All Saints' Day has to be one of my very favorite holy days on the liturgical calendar. It's quiet– scooting into our lives after the hubbub and candy rush of Halloween. The colors shift out of the ordinary and into punches of red and gold for a day and then back to ordinary. If you're not looking for it, you could miss it.
The same is true with remembering our saints, those personal heroes of the faith who helped shape us into followers of Jesus. I have my list... it begins the same every year, but lately, it keeps growing as it happens when years add up and silver hairs spice up my plain ol’ brown ones..
I remember my grandfather, Harold B. Cornelison, Aggie Preacher turned Army Chaplain turned Lifelong Pastor and teacher. While I had many in my family who I looked up to in the faith, he is the one who pointed me to Jesus just when I thought I was doing just fine, thank you very much. So many aspects of his personality rush back when I think of my Popo–how he loved Dolly Parton, his strong and determined signature, how his blue eyes crinkled when he laughed. I remember getting to play with his typewriter he used to write his sermons, with black ink for his words and red for those of Christ. He was also my first, great loss when a sudden heart attack took him from my world when I was sixteen. I still had so many questions to ask; he still had so many stories to share.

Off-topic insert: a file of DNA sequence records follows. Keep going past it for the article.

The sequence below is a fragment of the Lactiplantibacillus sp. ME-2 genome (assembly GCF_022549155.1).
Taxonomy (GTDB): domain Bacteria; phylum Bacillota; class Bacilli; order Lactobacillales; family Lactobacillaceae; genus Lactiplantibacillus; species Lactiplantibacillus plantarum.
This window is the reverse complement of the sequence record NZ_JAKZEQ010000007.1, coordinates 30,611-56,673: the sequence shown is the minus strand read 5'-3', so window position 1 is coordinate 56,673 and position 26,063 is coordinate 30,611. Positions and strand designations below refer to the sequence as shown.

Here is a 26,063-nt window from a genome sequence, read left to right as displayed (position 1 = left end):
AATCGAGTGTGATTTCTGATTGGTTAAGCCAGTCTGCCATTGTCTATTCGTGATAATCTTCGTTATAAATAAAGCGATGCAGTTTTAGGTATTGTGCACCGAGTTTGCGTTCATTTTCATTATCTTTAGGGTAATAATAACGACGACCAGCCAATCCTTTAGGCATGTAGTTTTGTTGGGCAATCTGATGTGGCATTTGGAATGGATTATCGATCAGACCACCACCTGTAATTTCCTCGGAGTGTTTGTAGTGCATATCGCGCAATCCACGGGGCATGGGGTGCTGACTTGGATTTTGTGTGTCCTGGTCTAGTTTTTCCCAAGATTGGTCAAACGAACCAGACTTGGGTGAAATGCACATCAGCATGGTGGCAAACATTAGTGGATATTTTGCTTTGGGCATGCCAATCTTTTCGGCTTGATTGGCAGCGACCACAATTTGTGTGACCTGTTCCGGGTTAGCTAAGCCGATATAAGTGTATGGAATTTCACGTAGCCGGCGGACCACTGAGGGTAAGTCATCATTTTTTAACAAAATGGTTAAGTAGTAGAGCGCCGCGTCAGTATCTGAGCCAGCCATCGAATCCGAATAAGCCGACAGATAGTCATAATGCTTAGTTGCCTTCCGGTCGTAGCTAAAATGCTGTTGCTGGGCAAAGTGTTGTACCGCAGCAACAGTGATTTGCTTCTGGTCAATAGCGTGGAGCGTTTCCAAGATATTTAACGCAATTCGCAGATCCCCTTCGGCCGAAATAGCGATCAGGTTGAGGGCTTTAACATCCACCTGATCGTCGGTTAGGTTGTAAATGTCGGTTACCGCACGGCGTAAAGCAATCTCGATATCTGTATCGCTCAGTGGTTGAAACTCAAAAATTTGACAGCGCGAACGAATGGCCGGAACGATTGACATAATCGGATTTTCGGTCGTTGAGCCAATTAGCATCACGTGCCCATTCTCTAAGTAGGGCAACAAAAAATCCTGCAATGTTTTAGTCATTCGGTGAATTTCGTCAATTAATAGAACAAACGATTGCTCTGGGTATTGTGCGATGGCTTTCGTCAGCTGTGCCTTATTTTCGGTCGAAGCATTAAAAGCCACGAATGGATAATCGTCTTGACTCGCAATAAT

He was the first of many of my personal saints: Papaw, Mema, Mamaw, a precious woman from my church growing up named Babe Wise, Uncle Darrel and Aunt Judy, Kurt, Fred, Glenn, Joice, Nan…
On one of my very first All Saints’ Day observances here at DaySpring, I was privileged to sit next to Katy Stokes. The inevitable “ugly cry” came over me, remembering Popo and others, and Katy just grabbed my hand and held on. What a tender gesture of comfort and presence that has stayed with me all these years. She’s on my list, as I’m sure she has stayed on many of our lists.
And now, in this almost a year since we lost our Papa, Saint Wayne Thomas Edwards, the comfort of the Spirit that unites all of our faith is as present as it ever has been. This practice of pausing to honor our saints has been healing for our family and continues to be meaningful to me.
There is good to be gained from looking back, from remembering where we came from, from remembering who helped us get to where we are and who we are. The good that comes with every observance of All Saints’ is gratitude. May their faith continue to strengthen ours, and may our faith pour out to others in a similar way.
Thanks be to God for my saints… and yours. Let the bells ring out.